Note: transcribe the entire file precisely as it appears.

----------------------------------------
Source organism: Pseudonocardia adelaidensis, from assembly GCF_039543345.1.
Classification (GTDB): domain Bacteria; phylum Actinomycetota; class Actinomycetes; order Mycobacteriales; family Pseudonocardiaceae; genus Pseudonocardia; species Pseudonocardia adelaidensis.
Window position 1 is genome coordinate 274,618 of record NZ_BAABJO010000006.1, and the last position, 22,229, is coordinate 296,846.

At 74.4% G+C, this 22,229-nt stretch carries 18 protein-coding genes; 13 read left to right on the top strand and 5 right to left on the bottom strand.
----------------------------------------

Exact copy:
Source organism: Pseudonocardia adelaidensis, from assembly GCF_039543345.1.
Classification (GTDB): domain Bacteria; phylum Actinomycetota; class Actinomycetes; order Mycobacteriales; family Pseudonocardiaceae; genus Pseudonocardia; species Pseudonocardia adelaidensis.
Window position 1 is genome coordinate 274,618 of record NZ_BAABJO010000006.1, and the last position, 22,229, is coordinate 296,846.

At 74.4% G+C, this 22,229-nt stretch carries 18 protein-coding genes; 13 read left to right on the top strand and 5 right to left on the bottom strand.